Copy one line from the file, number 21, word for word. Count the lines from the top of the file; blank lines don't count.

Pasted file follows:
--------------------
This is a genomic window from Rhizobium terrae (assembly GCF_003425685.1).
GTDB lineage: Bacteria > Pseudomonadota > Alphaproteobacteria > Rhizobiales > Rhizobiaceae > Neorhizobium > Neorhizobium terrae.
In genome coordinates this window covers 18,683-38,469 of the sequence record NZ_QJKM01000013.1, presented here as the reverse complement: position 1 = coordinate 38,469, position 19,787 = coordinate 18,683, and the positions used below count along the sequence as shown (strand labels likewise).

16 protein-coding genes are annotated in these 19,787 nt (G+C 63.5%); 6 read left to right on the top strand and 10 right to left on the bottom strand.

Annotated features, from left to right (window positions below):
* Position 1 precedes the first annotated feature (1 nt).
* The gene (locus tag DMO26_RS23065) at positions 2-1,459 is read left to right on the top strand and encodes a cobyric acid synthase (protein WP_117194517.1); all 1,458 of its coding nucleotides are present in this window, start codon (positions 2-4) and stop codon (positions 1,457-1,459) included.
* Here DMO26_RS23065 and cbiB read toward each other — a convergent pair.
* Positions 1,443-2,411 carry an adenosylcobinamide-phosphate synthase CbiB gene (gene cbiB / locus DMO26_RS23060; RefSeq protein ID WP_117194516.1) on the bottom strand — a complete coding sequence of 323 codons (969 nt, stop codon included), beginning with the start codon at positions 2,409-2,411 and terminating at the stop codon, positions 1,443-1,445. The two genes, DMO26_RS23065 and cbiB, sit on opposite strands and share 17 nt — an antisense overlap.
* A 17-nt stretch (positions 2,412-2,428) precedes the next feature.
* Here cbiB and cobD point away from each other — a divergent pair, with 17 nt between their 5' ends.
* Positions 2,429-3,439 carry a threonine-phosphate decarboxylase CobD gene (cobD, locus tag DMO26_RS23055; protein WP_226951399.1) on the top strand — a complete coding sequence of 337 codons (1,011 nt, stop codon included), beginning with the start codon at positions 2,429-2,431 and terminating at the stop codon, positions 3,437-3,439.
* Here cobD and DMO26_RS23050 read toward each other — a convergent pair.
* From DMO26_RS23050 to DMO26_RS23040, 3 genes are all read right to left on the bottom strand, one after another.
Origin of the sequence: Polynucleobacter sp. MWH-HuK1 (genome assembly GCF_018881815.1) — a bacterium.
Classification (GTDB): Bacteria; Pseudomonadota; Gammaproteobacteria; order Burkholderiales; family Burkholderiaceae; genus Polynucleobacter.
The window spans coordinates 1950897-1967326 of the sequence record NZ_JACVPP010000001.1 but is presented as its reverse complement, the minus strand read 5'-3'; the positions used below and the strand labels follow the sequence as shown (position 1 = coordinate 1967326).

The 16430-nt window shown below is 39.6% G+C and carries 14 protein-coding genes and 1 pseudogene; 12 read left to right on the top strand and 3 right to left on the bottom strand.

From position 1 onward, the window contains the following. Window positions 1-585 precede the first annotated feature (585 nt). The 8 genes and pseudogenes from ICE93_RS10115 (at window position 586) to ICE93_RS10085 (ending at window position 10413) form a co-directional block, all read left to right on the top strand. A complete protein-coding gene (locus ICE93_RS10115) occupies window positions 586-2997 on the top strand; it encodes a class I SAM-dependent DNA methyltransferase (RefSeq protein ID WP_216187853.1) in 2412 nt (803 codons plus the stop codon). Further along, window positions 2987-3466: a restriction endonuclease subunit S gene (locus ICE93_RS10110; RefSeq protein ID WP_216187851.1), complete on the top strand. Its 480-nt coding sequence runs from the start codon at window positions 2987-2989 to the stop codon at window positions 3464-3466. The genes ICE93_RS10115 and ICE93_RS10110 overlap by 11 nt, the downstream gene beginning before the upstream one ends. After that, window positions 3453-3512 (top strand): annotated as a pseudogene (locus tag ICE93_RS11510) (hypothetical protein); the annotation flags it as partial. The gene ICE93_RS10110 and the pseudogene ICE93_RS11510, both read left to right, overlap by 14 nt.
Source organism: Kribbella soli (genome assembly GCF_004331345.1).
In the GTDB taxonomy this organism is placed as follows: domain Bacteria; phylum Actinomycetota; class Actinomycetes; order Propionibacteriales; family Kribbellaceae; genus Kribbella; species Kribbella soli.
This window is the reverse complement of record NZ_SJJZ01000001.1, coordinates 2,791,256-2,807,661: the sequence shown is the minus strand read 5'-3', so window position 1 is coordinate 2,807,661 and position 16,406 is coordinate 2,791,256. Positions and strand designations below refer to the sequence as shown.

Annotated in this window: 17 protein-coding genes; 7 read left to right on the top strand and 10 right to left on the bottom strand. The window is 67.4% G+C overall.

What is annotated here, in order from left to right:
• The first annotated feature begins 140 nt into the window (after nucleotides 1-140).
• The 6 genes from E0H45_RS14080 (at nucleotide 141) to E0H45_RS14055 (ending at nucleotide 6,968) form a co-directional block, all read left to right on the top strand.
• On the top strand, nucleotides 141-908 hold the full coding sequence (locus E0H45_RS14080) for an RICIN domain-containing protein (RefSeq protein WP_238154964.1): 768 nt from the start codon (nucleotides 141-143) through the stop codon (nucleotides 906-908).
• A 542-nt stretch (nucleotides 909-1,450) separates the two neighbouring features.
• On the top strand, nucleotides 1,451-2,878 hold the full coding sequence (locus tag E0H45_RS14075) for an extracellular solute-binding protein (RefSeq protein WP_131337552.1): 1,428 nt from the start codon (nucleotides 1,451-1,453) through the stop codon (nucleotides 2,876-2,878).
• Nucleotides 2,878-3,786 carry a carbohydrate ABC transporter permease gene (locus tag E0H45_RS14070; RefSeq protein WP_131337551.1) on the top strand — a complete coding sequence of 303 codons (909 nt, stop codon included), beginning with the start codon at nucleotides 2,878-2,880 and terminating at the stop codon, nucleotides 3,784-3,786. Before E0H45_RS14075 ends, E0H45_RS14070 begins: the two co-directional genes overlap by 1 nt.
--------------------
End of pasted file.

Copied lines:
In the GTDB taxonomy this organism is placed as follows: domain Bacteria; phylum Actinomycetota; class Actinomycetes; order Propionibacteriales; family Kribbellaceae; genus Kribbella; species Kribbella soli.